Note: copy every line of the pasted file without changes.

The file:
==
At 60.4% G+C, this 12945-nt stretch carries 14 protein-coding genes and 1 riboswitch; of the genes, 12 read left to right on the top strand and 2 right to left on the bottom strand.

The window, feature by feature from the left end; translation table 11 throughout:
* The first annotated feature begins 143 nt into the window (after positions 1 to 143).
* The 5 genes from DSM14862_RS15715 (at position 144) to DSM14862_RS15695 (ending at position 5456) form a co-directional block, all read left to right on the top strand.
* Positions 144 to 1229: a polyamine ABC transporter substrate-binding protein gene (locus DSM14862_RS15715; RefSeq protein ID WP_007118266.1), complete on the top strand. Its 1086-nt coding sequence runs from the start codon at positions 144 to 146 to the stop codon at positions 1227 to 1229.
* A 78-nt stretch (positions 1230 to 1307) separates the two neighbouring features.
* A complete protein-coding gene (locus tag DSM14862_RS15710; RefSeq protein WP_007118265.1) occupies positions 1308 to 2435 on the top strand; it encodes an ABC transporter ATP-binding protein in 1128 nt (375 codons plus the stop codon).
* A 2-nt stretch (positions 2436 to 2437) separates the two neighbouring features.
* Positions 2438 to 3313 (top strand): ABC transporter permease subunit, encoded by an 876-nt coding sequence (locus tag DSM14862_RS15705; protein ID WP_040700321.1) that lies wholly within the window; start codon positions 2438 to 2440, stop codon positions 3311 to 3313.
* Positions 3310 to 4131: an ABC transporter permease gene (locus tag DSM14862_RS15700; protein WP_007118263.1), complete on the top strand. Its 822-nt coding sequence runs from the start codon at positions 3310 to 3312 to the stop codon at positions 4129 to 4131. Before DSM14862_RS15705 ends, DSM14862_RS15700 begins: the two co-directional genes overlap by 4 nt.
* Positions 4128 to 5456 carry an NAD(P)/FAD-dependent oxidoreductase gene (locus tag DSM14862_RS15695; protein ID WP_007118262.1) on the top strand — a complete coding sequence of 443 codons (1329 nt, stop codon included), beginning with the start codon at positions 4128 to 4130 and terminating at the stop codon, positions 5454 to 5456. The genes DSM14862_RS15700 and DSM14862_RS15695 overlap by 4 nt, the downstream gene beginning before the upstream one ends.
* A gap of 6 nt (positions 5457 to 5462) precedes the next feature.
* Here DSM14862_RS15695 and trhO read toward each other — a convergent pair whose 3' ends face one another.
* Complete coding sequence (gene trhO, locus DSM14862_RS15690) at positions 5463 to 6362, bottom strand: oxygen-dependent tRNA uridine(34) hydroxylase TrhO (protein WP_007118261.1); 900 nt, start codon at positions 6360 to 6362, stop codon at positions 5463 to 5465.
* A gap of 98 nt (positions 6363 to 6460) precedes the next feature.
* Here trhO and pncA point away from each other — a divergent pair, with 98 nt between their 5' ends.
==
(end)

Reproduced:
At 60.4% G+C, this 12945-nt stretch carries 14 protein-coding genes and 1 riboswitch; of the genes, 12 read left to right on the top strand and 2 right to left on the bottom strand.

The window, feature by feature from the left end; translation table 11 throughout:
* The first annotated feature begins 143 nt into the window (after positions 1 to 143).
* The 5 genes from DSM14862_RS15715 (at position 144) to DSM14862_RS15695 (ending at position 5456) form a co-directional block, all read left to right on the top strand.
* Positions 144 to 1229: a polyamine ABC transporter substrate-binding protein gene (locus DSM14862_RS15715; RefSeq protein ID WP_007118266.1), complete on the top strand. Its 1086-nt coding sequence runs from the start codon at positions 144 to 146 to the stop codon at positions 1227 to 1229.
* A 78-nt stretch (positions 1230 to 1307) separates the two neighbouring features.
* A complete protein-coding gene (locus tag DSM14862_RS15710; RefSeq protein WP_007118265.1) occupies positions 1308 to 2435 on the top strand; it encodes an ABC transporter ATP-binding protein in 1128 nt (375 codons plus the stop codon).
* A 2-nt stretch (positions 2436 to 2437) separates the two neighbouring features.
* Positions 2438 to 3313 (top strand): ABC transporter permease subunit, encoded by an 876-nt coding sequence (locus tag DSM14862_RS15705; protein ID WP_040700321.1) that lies wholly within the window; start codon positions 2438 to 2440, stop codon positions 3311 to 3313.
* Positions 3310 to 4131: an ABC transporter permease gene (locus tag DSM14862_RS15700; protein WP_007118263.1), complete on the top strand. Its 822-nt coding sequence runs from the start codon at positions 3310 to 3312 to the stop codon at positions 4129 to 4131. Before DSM14862_RS15705 ends, DSM14862_RS15700 begins: the two co-directional genes overlap by 4 nt.
* Positions 4128 to 5456 carry an NAD(P)/FAD-dependent oxidoreductase gene (locus tag DSM14862_RS15695; protein ID WP_007118262.1) on the top strand — a complete coding sequence of 443 codons (1329 nt, stop codon included), beginning with the start codon at positions 4128 to 4130 and terminating at the stop codon, positions 5454 to 5456. The genes DSM14862_RS15700 and DSM14862_RS15695 overlap by 4 nt, the downstream gene beginning before the upstream one ends.
* A gap of 6 nt (positions 5457 to 5462) precedes the next feature.
* Here DSM14862_RS15695 and trhO read toward each other — a convergent pair whose 3' ends face one another.
* Complete coding sequence (gene trhO, locus DSM14862_RS15690) at positions 5463 to 6362, bottom strand: oxygen-dependent tRNA uridine(34) hydroxylase TrhO (protein WP_007118261.1); 900 nt, start codon at positions 6360 to 6362, stop codon at positions 5463 to 5465.
* A gap of 98 nt (positions 6363 to 6460) precedes the next feature.
* Here trhO and pncA point away from each other — a divergent pair, with 98 nt between their 5' ends.